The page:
April 24, 2020

‘I’ve drawn closer to God’

Health care workers rely on their faith as they serve on the front lines of pandemic

Nurse practitioners Katie Kennedy, left, and Gina Catanese are two of the dedicated health care workers who are taking care of COVID-19 patients at Community Hospital East in Indianapolis. (Submitted photo)

Nurse practitioners Katie Kennedy, left, and Gina Catanese are two of the dedicated health care workers who are taking care of COVID-19 patients at Community Hospital East in Indianapolis. (Submitted photo)

(Editor’s note: The Criterion interviewed three health care workers on the front lines of the coronavirus pandemic in Indiana, asking them to share their experiences in caring for people infected with this deadly disease—and how their Catholic faith has helped them during this challenging time. Here are their stories. Click to read the stories of Dr. Heidi Dunnaway and Catie Walden)

By John Shaughnessy

Katie Kennedy quickly realized the devastating impact of COVID-19 after she offered to assess infected patients—so that only one person from her group would get exposed to the deadly virus.

The nurse practitioner at Community Hospital East in Indianapolis saw how some patients declined rapidly—“from being fine, to being on a ventilator 12 hours later, to multi-organ failure.”

She was also there for the touching moment when her younger sister, Emily Norton—a nurse in the hospital’s intensive care unit—held the hand of a patient who was dying from the virus.

Then came the moment when the 35-year-old mother of three young children faced her own struggles with the deadly virus after working 12 straight days with about 10 patients.

She had a fever, back pain and shortness of breath that was so bad that she soon found herself at home “sitting in the middle of our steps to rest when going up or down them” and while walking to the mailbox.

When she tested positive for the coronavirus on March 30, she wasn’t surprised, but the fears were still there. She became one of the nearly 9,300 health care workers in the United States infected by the disease, according to an April 14 report from the Centers for Disease Control and Prevention. At least 27 American health care workers have died from the virus.

“I was scared because I saw how healthy people became so sick,” says Kennedy, a member of St. Pius X Parish in Indianapolis with her husband Sean and their children. “I was more concerned about spreading it to Sean, the kids, and my parents and Sean’s mother who had babysat the kids.”

Kennedy drew strength and support from a friend who had already recovered from the virus. There were also the prayers of friends, relatives and fellow parishioners as she stayed home for two weeks, trying to recover. The prayers were answered when she felt she had returned to her normal self by Easter Sunday.

The next day, on April 13, she returned to Community Hospital East to care for patients infected with the coronavirus. She announced her return in a Facebook post, declaring, “I’m lucky. I recovered when so many people have not.”

Her return to the front lines exemplifies why so many people consider health care workers as “heroes” during this pandemic. Yet Kennedy just views it as a reflection of what many people in health care have done consistently for years.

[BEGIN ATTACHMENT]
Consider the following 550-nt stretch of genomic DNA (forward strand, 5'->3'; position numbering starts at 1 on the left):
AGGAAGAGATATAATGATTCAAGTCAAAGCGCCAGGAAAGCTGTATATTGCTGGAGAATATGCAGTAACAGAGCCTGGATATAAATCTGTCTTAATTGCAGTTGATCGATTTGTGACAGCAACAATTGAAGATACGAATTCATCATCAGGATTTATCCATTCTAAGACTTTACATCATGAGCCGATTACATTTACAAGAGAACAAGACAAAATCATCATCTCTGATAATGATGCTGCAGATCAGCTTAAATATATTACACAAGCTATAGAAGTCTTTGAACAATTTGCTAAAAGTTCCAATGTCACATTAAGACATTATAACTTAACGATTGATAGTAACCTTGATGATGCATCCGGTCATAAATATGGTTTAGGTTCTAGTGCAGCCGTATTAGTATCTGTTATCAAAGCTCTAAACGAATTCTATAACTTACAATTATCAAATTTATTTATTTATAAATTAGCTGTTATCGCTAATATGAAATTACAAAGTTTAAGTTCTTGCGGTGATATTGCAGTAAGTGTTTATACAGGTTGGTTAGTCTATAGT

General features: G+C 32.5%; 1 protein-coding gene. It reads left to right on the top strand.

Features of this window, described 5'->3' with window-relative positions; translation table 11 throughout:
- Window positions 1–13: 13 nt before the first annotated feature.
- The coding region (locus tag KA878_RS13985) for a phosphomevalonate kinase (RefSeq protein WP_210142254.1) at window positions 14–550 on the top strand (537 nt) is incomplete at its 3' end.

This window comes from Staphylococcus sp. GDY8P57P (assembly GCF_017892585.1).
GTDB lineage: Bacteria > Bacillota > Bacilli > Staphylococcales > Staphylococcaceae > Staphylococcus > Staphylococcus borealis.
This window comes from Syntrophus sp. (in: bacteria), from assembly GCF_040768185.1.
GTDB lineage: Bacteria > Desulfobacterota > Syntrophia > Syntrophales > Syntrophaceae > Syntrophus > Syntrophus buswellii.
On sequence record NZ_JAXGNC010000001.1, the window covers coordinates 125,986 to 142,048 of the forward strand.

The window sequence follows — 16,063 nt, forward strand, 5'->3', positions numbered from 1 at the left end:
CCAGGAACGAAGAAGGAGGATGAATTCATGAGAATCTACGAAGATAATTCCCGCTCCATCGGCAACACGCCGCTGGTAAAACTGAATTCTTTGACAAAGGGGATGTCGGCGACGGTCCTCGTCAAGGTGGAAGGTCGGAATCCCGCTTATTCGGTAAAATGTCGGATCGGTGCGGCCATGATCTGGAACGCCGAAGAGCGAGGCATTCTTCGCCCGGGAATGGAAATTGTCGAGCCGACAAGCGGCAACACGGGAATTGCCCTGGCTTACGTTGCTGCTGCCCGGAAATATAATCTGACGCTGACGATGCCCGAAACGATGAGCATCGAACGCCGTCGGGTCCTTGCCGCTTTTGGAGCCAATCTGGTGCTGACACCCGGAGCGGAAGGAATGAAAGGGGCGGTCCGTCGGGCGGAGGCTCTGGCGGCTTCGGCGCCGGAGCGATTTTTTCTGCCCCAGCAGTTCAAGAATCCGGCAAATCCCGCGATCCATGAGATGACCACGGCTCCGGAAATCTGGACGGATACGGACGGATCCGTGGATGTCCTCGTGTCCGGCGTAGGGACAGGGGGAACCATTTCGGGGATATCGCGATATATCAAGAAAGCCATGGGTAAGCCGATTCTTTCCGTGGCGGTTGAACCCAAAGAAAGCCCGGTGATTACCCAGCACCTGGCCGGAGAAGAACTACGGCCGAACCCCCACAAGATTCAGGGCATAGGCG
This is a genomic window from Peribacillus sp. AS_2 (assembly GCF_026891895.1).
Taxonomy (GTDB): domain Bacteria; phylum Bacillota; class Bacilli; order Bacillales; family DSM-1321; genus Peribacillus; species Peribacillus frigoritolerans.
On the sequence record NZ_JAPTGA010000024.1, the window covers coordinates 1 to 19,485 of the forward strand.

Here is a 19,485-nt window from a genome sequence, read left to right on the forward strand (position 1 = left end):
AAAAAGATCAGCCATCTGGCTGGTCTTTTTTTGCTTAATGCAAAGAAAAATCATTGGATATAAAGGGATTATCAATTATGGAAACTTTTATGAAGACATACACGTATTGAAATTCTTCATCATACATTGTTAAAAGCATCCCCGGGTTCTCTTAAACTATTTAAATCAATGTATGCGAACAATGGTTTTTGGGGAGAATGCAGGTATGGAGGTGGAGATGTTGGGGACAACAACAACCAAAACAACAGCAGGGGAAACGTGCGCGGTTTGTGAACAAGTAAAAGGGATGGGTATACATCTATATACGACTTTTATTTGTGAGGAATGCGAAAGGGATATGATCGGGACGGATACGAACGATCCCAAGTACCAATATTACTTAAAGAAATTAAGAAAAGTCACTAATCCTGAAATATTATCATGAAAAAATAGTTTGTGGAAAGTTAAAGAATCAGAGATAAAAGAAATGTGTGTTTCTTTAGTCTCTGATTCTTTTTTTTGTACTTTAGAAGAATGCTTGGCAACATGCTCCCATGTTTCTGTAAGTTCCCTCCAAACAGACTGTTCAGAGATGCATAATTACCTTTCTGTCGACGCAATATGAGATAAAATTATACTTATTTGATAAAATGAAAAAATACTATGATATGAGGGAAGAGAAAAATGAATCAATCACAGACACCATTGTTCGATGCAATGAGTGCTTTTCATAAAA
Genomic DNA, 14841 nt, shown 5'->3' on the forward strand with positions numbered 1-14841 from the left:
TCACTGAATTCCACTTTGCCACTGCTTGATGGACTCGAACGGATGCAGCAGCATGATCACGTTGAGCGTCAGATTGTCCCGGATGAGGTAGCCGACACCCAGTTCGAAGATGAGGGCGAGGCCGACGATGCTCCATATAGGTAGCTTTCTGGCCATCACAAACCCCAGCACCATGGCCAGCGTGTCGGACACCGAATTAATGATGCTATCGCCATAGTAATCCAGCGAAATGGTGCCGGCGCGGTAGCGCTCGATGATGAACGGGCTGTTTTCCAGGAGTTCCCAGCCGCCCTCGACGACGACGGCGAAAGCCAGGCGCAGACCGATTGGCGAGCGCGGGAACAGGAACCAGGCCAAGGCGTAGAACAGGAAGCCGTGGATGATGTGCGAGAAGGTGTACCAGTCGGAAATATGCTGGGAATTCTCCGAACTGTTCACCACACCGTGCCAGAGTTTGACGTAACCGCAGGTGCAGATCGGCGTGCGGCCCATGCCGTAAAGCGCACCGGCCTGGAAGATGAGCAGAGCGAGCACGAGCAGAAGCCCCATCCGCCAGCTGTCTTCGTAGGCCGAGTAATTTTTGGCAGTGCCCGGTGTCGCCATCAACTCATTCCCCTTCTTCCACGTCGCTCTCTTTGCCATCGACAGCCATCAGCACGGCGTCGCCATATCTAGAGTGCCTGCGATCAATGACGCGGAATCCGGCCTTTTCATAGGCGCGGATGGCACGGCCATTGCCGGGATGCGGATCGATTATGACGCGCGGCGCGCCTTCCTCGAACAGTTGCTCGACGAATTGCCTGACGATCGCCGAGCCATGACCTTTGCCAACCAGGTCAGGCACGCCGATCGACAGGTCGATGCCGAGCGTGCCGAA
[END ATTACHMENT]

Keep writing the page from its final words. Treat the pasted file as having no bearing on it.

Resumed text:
“I think most health care workers go into this field to help people,” she says. “I feel like it’s what I’m called to do. I enjoy being there for other people.”

She believes God has been there for her, too—and not just during her recovery.

“I’ve been able to see God through other people in this situation—through the nurses, the other health care workers, and the generosity of the community supporting health care workers. You get to see a lot of good in people. It renews your faith in people and in God.”

Even with their own health at risk, Kennedy has seen her co-workers rise to the occasion time after time.

“It’s amazing to see how the nurses have come together to be there for their patients when their families can’t be there for them” because of the potentially contagious and devastating nature of the virus.

The heartbreaking reality that family members of coronavirus patients can’t visit their loved ones led to another extra effort by the hospital staff. When it became clear that one patient was dying, Kennedy and her sister Emily met with the hospital’s palliative care director and IT leadership to develop a plan so the family could “see” the patient.

“We spent hours working out a way to get video into the room so that the patient’s family could see the patient one last time before the patient passed away,” Kennedy notes. “It was a great example of different disciplines coming together to help out a patient and their family.”

Such video connections have continued for patients and their families.

Kennedy also recalls one special moment when people associated with the hospital came together for a prayer service for a patient infected by the virus, a person of the Hindu faith. People united for the prayer service through a Zoom video connection.

“We prayed a rosary, and they shared some of their Hindu prayers. It was really neat to see how people have come together in faith.”

It’s been part of her own journey during this crisis.

“My faith has definitely helped me,” she says. “I’ve drawn closer to God.” †

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